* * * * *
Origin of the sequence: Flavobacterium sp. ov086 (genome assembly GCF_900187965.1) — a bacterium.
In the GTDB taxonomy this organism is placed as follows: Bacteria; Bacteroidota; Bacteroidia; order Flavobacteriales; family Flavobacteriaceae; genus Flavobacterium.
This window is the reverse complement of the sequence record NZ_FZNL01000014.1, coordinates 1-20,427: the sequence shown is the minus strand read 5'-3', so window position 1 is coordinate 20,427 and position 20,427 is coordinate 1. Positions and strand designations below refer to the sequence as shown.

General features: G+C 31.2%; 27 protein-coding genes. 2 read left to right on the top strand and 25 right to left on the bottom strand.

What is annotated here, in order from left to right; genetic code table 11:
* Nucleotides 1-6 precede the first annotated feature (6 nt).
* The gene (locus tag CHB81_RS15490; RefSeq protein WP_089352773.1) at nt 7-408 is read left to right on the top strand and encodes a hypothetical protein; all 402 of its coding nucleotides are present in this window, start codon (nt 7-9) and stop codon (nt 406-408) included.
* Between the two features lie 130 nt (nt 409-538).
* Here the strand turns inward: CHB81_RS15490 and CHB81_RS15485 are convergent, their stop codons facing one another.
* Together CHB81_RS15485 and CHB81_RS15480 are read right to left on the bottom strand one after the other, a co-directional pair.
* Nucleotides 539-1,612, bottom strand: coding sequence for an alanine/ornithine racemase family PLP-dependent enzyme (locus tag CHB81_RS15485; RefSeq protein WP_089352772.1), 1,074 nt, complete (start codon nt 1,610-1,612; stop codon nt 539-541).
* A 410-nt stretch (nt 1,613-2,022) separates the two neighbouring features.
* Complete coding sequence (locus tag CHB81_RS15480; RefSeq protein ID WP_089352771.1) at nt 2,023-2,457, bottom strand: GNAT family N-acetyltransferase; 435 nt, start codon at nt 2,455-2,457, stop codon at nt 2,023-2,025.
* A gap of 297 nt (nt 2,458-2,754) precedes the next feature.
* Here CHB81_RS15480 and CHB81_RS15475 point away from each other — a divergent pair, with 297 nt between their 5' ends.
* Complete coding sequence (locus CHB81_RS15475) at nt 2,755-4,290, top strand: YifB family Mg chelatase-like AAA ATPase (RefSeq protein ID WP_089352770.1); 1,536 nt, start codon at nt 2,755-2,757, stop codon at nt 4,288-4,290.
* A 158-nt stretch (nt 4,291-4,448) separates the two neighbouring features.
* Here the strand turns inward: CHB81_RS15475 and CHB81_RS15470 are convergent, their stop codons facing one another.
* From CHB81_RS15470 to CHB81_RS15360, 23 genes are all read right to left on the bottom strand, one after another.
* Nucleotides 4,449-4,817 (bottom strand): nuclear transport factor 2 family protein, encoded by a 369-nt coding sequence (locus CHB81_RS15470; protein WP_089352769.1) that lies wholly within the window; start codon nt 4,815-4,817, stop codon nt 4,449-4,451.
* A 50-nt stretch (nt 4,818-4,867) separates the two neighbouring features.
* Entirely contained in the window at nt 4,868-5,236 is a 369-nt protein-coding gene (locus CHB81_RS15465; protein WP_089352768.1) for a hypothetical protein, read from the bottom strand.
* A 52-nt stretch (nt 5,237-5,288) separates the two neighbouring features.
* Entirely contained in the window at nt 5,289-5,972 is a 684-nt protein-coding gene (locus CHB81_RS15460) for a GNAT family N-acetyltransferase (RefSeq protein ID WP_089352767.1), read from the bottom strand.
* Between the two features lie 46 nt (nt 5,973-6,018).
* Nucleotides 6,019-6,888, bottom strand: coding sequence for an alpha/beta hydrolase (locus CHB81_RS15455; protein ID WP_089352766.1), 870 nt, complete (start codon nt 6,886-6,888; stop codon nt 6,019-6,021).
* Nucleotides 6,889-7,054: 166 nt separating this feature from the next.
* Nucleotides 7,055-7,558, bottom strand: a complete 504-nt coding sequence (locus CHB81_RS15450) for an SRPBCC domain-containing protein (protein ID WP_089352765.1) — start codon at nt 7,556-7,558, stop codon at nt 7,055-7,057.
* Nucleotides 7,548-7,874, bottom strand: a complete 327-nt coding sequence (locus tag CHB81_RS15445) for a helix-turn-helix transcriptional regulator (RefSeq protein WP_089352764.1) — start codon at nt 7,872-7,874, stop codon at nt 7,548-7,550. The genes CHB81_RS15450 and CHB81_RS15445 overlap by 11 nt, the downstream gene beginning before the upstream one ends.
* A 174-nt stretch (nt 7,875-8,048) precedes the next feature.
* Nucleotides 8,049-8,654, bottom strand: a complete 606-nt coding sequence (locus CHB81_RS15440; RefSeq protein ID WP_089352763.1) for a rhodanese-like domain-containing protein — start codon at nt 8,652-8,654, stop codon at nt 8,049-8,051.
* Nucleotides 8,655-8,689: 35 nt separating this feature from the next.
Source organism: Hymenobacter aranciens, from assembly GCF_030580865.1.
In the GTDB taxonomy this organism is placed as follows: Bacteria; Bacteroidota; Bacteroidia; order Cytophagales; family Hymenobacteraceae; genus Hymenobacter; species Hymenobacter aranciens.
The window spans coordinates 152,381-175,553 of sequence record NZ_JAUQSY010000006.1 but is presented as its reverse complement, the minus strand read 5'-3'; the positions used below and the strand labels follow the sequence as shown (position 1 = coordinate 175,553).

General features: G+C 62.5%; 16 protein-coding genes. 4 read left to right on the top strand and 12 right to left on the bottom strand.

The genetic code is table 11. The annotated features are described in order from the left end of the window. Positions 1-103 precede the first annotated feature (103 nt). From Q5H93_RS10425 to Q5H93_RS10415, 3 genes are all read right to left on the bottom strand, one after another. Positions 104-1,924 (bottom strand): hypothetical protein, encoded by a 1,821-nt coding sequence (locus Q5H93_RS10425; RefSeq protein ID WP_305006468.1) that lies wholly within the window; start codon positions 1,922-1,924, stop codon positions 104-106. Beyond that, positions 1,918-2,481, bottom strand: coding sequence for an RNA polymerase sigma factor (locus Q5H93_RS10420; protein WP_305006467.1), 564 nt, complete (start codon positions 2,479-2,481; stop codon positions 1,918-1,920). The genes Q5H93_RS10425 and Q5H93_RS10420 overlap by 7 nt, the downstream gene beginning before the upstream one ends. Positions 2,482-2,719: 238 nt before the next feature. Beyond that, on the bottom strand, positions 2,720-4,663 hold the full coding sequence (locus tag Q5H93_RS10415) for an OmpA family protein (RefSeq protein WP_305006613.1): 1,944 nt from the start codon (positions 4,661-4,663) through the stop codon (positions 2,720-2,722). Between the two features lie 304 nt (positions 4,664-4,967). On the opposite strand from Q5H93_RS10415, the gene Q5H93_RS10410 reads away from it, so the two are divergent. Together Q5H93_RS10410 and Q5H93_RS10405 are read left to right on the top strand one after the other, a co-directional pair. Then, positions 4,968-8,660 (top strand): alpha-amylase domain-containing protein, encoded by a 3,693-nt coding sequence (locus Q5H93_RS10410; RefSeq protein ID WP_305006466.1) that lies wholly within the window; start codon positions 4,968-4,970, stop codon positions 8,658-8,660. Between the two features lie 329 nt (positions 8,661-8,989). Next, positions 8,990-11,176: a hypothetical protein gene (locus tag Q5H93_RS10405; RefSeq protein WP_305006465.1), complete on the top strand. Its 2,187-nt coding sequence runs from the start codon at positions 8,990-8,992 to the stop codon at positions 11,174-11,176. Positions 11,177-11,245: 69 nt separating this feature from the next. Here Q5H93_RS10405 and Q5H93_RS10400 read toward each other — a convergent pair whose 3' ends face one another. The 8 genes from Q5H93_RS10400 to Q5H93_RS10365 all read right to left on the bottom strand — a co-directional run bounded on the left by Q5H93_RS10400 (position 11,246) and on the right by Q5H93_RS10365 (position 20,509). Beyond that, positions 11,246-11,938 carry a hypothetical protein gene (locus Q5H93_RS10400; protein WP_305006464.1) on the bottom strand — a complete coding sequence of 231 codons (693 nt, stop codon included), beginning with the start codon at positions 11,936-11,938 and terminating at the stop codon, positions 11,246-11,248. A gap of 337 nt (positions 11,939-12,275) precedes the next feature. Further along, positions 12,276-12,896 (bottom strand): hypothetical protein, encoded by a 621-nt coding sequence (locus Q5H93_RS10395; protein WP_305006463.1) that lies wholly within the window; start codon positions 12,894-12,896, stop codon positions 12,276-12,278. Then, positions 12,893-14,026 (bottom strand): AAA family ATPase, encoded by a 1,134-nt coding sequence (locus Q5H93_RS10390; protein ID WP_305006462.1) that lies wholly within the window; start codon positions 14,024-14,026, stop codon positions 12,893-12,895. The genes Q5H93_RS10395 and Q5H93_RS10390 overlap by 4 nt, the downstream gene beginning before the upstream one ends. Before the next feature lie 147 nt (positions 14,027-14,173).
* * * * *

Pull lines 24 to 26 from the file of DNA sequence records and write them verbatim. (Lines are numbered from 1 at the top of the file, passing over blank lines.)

* Entirely contained in the window at nt 5,289-5,972 is a 684-nt protein-coding gene (locus CHB81_RS15460) for a GNAT family N-acetyltransferase (RefSeq protein ID WP_089352767.1), read from the bottom strand.
* Between the two features lie 46 nt (nt 5,973-6,018).
* Nucleotides 6,019-6,888, bottom strand: coding sequence for an alpha/beta hydrolase (locus CHB81_RS15455; protein ID WP_089352766.1), 870 nt, complete (start codon nt 6,886-6,888; stop codon nt 6,019-6,021).